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I recently bought a lot of 50+ older style plastic Citadel Skeletons off Ebay for less than the price of a single box of 10 new ones, and have spent a few evenings plonking away at them. When I received the horde in the mail, many of the minis were reduced to parts, with many a broken arm and leg. A few were painted, but most were not. All needed thorough cleaning with both knife and with soapy water.
After the requisite cleaning up and prep-work was done, I had enough parts to build 45 skellies with hand weapons or spears -one with battle damage where the arms would be, plus 12 archers. Most of the parts were from the second style of skeletons made by GW in the 90s, but a few were from the older style made in the 80s. Those brought back many fond memories, as I built a box of them way back when.
The original builder of these had also converted a few of them to have, say 4 arms, or battle damaged weapons and many shields were glued to the hands at an angle to suggest the builder did not know how a shield actually is held. No matter. I left these as they were.
Painted in batches of 10, 20 and then 15 over the course of three evenings.
I used some 30mm lipped "display" bases that I bought in bulk from Reaper some time ago to prepare for the third Bones KS shipment (that is several months delayed, but should soon be in hand, hopefully already in May or in June.)
And, yes, the 30mm bases do take up more space on the shelf and lets fewer models into base contact in game, but they do look so much better than 25mm rounds or even the original 20mm squares.
45 Skeleton Warriors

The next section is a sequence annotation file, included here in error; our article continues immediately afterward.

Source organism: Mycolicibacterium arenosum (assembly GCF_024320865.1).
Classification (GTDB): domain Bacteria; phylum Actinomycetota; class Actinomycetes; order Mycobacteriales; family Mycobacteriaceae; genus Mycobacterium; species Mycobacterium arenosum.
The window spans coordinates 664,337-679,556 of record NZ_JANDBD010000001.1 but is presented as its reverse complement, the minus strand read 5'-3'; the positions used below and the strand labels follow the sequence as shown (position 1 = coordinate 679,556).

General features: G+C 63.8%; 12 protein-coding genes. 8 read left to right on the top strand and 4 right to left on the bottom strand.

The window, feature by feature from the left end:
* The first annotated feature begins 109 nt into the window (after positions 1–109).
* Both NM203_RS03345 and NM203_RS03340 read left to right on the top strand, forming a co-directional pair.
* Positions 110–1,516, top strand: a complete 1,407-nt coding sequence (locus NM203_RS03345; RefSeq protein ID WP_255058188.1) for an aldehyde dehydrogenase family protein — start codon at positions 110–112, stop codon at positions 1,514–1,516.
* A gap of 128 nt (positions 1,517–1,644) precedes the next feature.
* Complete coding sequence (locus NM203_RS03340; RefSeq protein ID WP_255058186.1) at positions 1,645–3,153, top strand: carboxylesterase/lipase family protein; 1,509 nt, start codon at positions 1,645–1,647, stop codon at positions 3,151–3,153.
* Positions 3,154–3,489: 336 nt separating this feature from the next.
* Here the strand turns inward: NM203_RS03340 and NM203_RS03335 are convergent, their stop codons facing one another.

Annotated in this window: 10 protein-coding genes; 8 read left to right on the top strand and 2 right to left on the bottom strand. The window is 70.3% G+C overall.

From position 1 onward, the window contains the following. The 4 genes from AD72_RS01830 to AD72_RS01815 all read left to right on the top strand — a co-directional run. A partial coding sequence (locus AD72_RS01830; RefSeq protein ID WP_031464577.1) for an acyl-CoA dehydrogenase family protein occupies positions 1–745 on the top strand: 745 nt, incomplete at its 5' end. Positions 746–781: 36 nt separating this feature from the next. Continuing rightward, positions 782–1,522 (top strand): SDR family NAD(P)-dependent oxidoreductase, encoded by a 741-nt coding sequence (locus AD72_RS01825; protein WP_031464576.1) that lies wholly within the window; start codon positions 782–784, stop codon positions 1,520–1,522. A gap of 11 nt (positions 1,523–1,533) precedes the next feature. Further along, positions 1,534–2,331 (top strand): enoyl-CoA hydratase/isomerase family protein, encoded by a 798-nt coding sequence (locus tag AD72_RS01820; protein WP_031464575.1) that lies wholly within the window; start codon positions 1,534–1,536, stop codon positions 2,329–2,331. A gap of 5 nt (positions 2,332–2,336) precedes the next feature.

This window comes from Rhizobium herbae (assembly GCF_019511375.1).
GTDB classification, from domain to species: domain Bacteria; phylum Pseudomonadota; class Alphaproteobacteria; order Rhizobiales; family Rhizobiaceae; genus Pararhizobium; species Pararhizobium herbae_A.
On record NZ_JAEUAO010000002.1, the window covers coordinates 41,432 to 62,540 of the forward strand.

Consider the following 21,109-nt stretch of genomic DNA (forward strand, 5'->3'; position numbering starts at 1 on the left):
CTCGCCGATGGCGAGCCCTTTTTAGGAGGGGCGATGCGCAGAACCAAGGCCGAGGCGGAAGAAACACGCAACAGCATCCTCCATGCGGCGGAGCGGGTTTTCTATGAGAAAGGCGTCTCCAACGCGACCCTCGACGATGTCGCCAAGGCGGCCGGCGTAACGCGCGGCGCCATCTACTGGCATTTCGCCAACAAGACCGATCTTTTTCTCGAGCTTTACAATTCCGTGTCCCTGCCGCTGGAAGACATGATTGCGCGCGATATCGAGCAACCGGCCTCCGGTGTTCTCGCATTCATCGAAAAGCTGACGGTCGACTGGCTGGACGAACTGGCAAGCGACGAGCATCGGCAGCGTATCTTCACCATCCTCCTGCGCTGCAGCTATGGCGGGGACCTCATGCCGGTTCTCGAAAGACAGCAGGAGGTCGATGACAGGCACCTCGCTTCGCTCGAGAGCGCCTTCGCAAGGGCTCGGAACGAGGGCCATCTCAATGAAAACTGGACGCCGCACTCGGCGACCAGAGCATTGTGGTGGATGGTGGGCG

Warhammer Fantasy Battles, undead faction
Games Workshop, 1980s and 90s
So, in order to play Gorkamorka we need some mobs. The first of these that I decided to build was the Diggas.
The Diggas are humans that think the orks are the greatest thing they have seen and they strive to be just like the orks. This being the case the Diggas trade and fight with and as the orks. They use ork armor and weapons, ork vehicles are also used since the Diggas have very little in the way of technical skills, either to build or maintain such tech, vehicles or otherwise. They rely on the orks for almost all of their tech, making the orks seem even more god-like.
First off here are the two Diggas that I have converted so far, a shaman on the left and a Digganob on the right. There will eventually be more of these but for now this is all I have bits for, more of what I need is on order and should be here soonish.
Next up I wanted to convert the Digga trukk to not be the standard kit right out of the box.
Frame straight out of the box.
The standard kit is a six wheeled vehicle, for this build I will be removing the center set of wheels to make more of a standard four wheeled vehicle.
This is a fairly easy process, using clippers and an x-acto I trimmed all of the support structure from the sides and bottom of the frame. It is important to note that you should leave any detail that is on the top of the frame in tact as the bed of the trukk rests on all of that tiny detail.
The standard six wheeled kit has two rear axles and driveshafts, I will not need the center axle or the two short drive shafts, I will need to build my own driveshaft to make this work.
I'll use just some plastic rod for the driveshaft and use the ends of one of the original driveshafts.